1) Don’t cast your pearls before swine
One’s dealings, then, with stray, casual, nominal souls, on any other basis than that of a fairly steady and solid diet of the Word of God, are bound to be on a comparatively superficial level: one gives bits of human advice here and there, trying to see life as lived on their level, and no more than challenging them to consider life on a deeper level. Do you see what I mean? You give them the Christian witness, if they will tolerate it at all, but where they don’t want it, you do the best you can for them on their own level and leave it there. The Christian minister needs a mental filing cabinet of many drawers, and he is constantly placing, replacing and rearranging people in it. While in one sense he offers only one standard of life, in another sense he can only help people on the level upon which they want help. After all, you will not convert people against their wills, and you will not make people feed their souls on the Word of God against their wills.
-William Still, The Work of the Pastor, Kindle Loc. 452
Jesus allowed people, when He had challenged them, to choose their level. That is why He let the rich young ruler go. You must discern what people are after, and not waste a lifetime running after those who are vain and empty, selling them a Christ they don’t want. Give them the help they ask for, if you can legitimately do so, and probably give them a spiritual dig with it, a challenge – and let them go. For you will find that the ministry of the Word of God by the Spirit not only solves many difficulties, but raises many more, and most of your time will be spent in helping those who have been faced with new problems through the Word. Many things you cannot say in public, and some things you say generally will need clarification or specific application in private afterwards to people’s personal condition or situation (Loc. 459).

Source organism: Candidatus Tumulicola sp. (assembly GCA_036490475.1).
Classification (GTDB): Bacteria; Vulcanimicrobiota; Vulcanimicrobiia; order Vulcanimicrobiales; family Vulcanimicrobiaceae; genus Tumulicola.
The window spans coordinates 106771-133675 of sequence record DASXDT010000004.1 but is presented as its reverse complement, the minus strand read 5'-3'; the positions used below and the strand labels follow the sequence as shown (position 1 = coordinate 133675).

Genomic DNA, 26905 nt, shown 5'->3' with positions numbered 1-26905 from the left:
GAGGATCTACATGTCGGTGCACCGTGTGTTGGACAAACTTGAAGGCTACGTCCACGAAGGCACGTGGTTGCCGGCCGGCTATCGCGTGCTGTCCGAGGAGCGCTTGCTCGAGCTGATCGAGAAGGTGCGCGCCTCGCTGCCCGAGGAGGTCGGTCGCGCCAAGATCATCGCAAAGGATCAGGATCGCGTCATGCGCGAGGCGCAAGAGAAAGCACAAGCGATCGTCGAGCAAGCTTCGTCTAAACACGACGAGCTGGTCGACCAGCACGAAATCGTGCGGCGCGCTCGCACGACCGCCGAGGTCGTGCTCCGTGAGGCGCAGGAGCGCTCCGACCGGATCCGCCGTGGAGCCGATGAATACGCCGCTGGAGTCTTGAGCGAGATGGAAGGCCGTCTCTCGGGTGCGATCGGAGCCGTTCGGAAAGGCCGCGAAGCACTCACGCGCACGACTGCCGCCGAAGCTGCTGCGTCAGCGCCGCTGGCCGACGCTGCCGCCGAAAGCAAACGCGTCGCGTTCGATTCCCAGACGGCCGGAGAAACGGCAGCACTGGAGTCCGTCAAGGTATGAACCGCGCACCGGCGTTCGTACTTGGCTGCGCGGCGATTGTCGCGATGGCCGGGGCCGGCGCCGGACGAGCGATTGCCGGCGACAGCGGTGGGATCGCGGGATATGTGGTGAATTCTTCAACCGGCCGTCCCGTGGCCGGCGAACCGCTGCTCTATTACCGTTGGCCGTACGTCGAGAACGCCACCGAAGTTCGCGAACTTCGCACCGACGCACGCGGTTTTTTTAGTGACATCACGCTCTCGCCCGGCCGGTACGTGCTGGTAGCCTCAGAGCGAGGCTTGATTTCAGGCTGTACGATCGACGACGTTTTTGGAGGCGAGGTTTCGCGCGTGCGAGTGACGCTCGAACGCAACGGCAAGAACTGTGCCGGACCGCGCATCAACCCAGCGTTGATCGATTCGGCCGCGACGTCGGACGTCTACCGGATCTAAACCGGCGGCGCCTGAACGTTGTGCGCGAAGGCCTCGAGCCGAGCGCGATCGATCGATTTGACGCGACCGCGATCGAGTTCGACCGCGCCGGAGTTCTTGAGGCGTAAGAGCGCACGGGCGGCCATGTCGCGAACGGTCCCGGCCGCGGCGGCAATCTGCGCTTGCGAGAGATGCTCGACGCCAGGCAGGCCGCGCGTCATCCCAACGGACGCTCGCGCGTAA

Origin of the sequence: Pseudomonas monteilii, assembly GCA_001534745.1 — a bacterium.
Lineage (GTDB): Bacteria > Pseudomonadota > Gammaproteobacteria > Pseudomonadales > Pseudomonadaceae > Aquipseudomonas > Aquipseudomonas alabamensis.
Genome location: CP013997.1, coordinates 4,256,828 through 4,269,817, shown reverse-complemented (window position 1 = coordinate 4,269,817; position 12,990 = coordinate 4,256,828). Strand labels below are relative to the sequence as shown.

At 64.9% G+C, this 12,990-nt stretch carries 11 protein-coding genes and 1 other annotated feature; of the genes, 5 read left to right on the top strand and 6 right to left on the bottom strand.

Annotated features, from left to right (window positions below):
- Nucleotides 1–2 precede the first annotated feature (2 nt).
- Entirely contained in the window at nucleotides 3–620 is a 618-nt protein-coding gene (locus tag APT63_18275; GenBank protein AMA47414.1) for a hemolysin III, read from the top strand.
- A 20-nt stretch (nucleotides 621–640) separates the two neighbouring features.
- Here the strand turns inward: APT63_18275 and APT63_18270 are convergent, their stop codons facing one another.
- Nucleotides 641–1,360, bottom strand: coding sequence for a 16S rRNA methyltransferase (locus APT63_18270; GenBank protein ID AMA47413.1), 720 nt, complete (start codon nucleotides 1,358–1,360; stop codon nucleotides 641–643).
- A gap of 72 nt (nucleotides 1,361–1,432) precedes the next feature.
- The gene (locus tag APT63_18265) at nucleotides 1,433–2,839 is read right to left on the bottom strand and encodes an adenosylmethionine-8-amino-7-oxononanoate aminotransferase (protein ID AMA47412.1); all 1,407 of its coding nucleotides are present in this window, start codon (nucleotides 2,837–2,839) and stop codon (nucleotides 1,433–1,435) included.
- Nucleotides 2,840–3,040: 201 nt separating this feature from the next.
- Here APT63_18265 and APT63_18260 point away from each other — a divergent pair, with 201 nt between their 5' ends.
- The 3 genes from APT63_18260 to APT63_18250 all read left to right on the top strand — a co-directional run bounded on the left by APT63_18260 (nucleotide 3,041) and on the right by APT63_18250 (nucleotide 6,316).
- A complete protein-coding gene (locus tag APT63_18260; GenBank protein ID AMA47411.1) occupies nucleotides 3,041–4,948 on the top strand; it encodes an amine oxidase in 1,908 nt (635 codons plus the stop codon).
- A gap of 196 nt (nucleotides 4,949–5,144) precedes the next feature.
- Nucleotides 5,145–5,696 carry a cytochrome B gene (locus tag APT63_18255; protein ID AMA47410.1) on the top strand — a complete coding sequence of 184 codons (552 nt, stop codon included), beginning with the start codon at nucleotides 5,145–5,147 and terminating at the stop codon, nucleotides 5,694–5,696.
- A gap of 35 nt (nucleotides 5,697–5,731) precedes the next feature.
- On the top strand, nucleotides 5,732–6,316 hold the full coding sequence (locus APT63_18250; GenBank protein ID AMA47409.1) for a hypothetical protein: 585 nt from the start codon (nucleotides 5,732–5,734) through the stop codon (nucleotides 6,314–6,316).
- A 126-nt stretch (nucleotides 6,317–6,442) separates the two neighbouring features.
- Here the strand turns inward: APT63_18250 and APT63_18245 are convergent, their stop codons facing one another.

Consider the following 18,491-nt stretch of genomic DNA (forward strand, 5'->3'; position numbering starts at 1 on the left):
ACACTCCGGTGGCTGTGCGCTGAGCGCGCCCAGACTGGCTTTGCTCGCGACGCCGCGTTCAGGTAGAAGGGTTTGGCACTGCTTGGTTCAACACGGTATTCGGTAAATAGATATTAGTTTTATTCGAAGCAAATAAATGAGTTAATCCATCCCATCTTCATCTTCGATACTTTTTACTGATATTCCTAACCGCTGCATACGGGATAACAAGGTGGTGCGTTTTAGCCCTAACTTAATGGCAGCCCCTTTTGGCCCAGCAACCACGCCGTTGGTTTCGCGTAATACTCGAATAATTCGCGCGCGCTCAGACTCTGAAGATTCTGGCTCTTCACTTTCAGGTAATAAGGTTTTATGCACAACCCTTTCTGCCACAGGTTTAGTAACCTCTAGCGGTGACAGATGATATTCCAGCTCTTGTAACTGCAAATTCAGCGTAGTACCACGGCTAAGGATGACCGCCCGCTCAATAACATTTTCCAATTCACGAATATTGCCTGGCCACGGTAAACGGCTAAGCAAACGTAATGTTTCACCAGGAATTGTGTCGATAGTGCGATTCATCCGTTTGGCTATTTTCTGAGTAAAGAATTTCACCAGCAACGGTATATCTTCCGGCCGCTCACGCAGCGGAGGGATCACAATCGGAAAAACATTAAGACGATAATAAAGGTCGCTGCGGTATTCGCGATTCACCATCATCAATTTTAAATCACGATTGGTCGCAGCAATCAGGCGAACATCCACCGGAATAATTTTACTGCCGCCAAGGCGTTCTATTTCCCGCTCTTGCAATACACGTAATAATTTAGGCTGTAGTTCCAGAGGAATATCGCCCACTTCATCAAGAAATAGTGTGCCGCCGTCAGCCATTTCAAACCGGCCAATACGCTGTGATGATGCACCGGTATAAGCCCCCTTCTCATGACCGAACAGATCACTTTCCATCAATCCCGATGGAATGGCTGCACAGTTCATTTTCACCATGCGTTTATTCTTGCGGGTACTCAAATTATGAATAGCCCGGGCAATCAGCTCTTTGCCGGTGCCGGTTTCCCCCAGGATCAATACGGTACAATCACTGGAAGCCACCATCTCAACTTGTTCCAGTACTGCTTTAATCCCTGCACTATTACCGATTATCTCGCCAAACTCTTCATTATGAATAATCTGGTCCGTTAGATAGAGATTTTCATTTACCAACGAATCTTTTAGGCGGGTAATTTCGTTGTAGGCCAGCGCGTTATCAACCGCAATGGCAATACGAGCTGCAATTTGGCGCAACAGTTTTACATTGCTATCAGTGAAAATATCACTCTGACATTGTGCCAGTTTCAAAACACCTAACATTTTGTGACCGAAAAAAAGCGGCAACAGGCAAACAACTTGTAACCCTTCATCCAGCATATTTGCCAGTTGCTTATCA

2) Temper your optimism
Some meddling ministers want to sort out everybody. God is not so optimistic. There are some who will die mixed-up personalities, and they may be true believers. (In some ways perhaps I am that, and have no hope of ever sorting myself out. Indeed, my salvation is to live with my oddities and partly put up with them, not to say help other people to put up with them, and partly rise above them to show that grace is better employed wrestling resignedly, realistically, cheerfully with our problems than demanding from God heavenly solutions on earth.) Don’t try to do the impossible. Know your limitations, and know what God is seeking to do in the world and what part in it He wants you to play (Loc. 488).
3) Don’t be afraid to defer
It is most important to try to discover with difficult spiritual and psychological cases whether their problems are beyond you or not, and if they are, to leave them to others better equipped and qualified. I have spent many grueling hours through the years with those who have nearly broken me, of whom it has been said at last by better authorities than I, that they were not very hopeful cases. Not that they would be useless in society, but that their problems were too deeply ingrained, too innate for full solution on earth, at least with our present knowledge. I am far more ready now to give up with difficult people than I used to be, and hand them over to those better fitted to deal with them. And some of these are now doing good service within certain limits, although their friends may not know that they are full of problems inside, and so will be happy enough to live and work with them. But they are not what ambitious evangelical ardour had hoped they would become. With fuller understanding, and taking a leaf out of Christ’s own Book, we become more realistic about people (Loc. 502).
4) Don’t be afraid of small-talk; presence matters
In visiting, the extremes are that one may try to do too much in a visit, or too little. I think that one of the greatest mistakes Christians, and particularly Christian ministers make, is to underestimate the presence and working of the Holy Spirit in their lives. When you visit a home, God enters it, or should. This doesn’t mean that you instantly begin to pontificate or preach. When Jesus met the woman of Samaria, He asked for a drink from her, and so the conversation unfolded, and a revival followed! Christ can be known in the homeliest things, can proceed with His work and can be drawn out to do it from the homeliest beginnings. Indeed, He does not need to draw attention to Himself at all. Some people gain the strength they need from their minister by his calling to see how they are, making a few homely remarks, and going his way without any attempt at what some would call pastoral ministration. Some of you will not agree with this, but that does not disturb me (Loc. 589).